Although their chocolate brown box trucks are now a common site in cities and towns all over the globe, the United Parcel Service has grown up from humble beginnings. The company was founded as the American Messenger Company in 1907, though it didn’t get it’s first vehicle, a model T Ford, until 1913. Over the last century, the company has been a model for stable growth – constantly updating its services and incorporating new technology. Now UPS is the largest package delivery company in the world delivering 15 million packages every single day to more than 220 countries worldwide, and employing almost half a million employees.
The origins of UPS reach back to a time when horses and buggies were still the primary mode of transportation for consumer goods. The company’s founder, James E. Casey, was only 19 when he borrowed $100 to start his operation in Seattle, Washington. Having worked for other messenger services in the area, Jim Casey saw a need for a more organized system. The company originally worked out of a basement, responding to telephone requests for message, food and package delivery. Keep in mind that UPS outdates the US Postal System by 6 years. Although many other services came and went over the years, Mr. Casey’s company took root because of his strict policy of courteousness, reliability, low prices, and around-the-clock service.
As time passed, new innovations plus the introduction of the US Postal Service reduced the demand for messenger companies. UPS turned to new innovations in order to stay in business. The most notable was consolidated delivery, meaning that a single vehicle was loaded with all packages for a given neighborhood. This allowed UPS to keep rates low while maintaining a reputation for rapid on-time delivery. During that first important decade, Mr. Casey managed to neutralize his competition by outclassing them where he could and joining with them when he couldn’t. By 1919, Casey and his new partners Evert McCabe and Charlie Soderstrom, had expanded into Oakland, California, had changed the name to the United Parcel Service, and had adopted the now famous brown color. This color was adopted because it was thought to lend an air of class and reliability.
In 1922, UPS acquired an LA company and adopted their practice referred to as common carrier service. This was a novel idea at the time and included features like automatic daily pickup, acceptance of C.O.D. checks, automatic return of undeliverable items, and weekly billing. As it turns out, the choice to continue and expand this service spelled future success for the company and shaped the way that packages would be delivered in years to come.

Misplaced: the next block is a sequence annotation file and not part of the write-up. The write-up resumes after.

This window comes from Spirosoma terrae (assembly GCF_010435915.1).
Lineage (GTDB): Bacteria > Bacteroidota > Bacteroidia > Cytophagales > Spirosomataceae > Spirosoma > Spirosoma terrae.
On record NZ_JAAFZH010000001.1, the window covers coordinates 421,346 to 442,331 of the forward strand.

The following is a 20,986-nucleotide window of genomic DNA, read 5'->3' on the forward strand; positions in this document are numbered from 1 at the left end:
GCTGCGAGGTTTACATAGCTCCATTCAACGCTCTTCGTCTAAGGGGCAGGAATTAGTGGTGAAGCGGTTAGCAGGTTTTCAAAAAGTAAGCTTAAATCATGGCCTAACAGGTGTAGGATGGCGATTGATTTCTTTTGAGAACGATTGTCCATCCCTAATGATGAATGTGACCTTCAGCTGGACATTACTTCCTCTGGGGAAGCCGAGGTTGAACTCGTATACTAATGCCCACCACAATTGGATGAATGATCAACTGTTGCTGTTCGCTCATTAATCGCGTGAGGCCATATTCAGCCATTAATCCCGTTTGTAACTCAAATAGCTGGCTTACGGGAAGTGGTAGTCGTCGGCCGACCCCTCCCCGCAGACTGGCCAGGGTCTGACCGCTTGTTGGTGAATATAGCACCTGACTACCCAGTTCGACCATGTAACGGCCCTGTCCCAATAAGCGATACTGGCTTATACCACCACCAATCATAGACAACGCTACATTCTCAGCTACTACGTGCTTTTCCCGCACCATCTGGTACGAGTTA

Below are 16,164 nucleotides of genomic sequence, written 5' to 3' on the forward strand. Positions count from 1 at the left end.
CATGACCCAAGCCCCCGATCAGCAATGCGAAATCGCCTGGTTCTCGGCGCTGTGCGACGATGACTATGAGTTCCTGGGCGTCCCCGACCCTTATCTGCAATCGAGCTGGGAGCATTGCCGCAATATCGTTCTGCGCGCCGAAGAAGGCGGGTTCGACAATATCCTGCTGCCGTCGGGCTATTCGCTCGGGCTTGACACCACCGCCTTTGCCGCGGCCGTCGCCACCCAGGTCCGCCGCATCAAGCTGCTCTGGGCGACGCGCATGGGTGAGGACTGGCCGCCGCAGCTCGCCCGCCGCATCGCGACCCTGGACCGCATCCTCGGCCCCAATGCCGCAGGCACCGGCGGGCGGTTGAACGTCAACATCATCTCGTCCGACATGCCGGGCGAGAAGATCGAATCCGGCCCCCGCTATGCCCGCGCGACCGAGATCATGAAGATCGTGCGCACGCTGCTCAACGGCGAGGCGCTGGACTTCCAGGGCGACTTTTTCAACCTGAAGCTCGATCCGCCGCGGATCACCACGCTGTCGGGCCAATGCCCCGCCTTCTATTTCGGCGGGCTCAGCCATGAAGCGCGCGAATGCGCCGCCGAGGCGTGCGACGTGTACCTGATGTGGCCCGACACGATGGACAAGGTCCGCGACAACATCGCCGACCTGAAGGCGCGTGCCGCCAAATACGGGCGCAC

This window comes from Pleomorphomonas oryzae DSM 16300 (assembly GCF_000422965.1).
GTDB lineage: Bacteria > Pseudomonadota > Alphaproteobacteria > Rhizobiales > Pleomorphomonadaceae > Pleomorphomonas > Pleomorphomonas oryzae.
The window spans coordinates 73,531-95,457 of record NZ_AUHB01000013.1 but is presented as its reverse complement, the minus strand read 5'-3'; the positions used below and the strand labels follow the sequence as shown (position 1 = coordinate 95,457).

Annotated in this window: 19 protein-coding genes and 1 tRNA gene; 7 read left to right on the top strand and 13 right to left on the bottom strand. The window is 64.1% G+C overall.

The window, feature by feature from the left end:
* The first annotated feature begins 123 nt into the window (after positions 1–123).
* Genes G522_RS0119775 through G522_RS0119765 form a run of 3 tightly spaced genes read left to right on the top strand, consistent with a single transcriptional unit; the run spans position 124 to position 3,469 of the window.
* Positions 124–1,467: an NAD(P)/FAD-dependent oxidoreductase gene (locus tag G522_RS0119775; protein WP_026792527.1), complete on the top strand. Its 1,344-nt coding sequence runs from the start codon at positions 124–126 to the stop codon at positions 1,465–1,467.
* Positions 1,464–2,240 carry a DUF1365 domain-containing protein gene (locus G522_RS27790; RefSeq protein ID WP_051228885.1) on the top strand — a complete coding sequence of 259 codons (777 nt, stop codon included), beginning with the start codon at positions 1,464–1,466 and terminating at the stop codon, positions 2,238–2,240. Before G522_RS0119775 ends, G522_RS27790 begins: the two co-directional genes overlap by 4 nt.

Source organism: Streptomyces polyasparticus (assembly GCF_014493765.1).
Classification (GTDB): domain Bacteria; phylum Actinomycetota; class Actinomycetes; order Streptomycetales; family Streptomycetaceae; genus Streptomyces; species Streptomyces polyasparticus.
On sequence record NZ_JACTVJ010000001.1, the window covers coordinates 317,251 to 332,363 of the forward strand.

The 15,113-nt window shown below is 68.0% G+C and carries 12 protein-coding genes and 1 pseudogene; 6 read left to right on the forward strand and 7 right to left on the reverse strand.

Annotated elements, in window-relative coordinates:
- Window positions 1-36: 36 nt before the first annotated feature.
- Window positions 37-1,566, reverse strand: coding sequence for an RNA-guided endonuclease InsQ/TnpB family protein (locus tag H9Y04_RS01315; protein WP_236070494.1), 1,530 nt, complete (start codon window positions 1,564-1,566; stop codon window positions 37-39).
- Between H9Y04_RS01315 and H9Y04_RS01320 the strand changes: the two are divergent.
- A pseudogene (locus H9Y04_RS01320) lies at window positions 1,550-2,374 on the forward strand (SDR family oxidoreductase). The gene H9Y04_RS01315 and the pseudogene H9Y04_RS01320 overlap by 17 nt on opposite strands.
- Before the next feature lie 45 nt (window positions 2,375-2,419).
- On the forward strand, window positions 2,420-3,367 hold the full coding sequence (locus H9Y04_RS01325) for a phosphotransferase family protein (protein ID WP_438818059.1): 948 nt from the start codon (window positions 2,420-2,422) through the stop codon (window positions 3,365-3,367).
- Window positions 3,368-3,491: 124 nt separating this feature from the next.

The innovations kept coming, and in 1924 UPS was the first company anywhere to utilize a conveyor belt system for package sorting. By 1930, the company was operating in all major US cities on the Pacific coast. East coast expansion quickly followed. Despite the Great Depression and World War II, UPS managed to remain profitable by customizing its services to market demand. In 1953, UPS began regular air service, utilizing the cargo holds of commercial jets. By 1978, air delivery was available in all 50 states. During this time, UPS fought a lengthy series of legal battles in order to earn the right to ship between states without federal oversight. It wasn’t until the late 70s that UPS was able to freely deliver packages around the country. This was another company innovation and national first.
The 80s were a busy time as UPS began assembling it’s own fleet of jets and started offering overnight delivery around the country. It also started delivering internationally to several European countries. In 1988, the company received permission from the FAA to operate its own aircraft, and UPS Airlines was born. Now, UPS Airlines is among the 10 biggest airline companies in the country and incorporates some of the most advanced navigation and scheduling technology anywhere.
The company currently maintains a fleet of several hundred aircraft, including:
The clock-like efficiency of the UPS can be explained in part by its use of a hub and spoke model. The way it works is that the company maintains several hubs around the world where packages are received and sorted. Each individual UPS center sends and receives its packages from this hub. This hub then sends its packages to a larger regional hub where it is sorted for delivery to another local center where it is then sorted for delivery to the recipient. The air network operates on the same model, though hubs are usually located at or near airports for rapid sorting and distribution.
Throughout their history, UPS has undeniably experienced incredible growth and has been responsible for many important innovations. Although there have been imposing obstacles, the company has always managed to come out ahead. For an explanation of their remarkable success, we should look to the original vision of the founder, Jim Casey. From the beginning he understood that reliable friendly service at good rates were the key to success. As new challenges and technologies arose, the company has always stayed true to those ideals while finding innovative solutions. Anyone searching for a successful business philosophy would be well advised to take this vision to heart and to study UPS as an example of a company that has truly fulfilled the American dream.
Here is a link to a pretty decent page that talks about Hiring, Pay and incentives at UPS for pilots.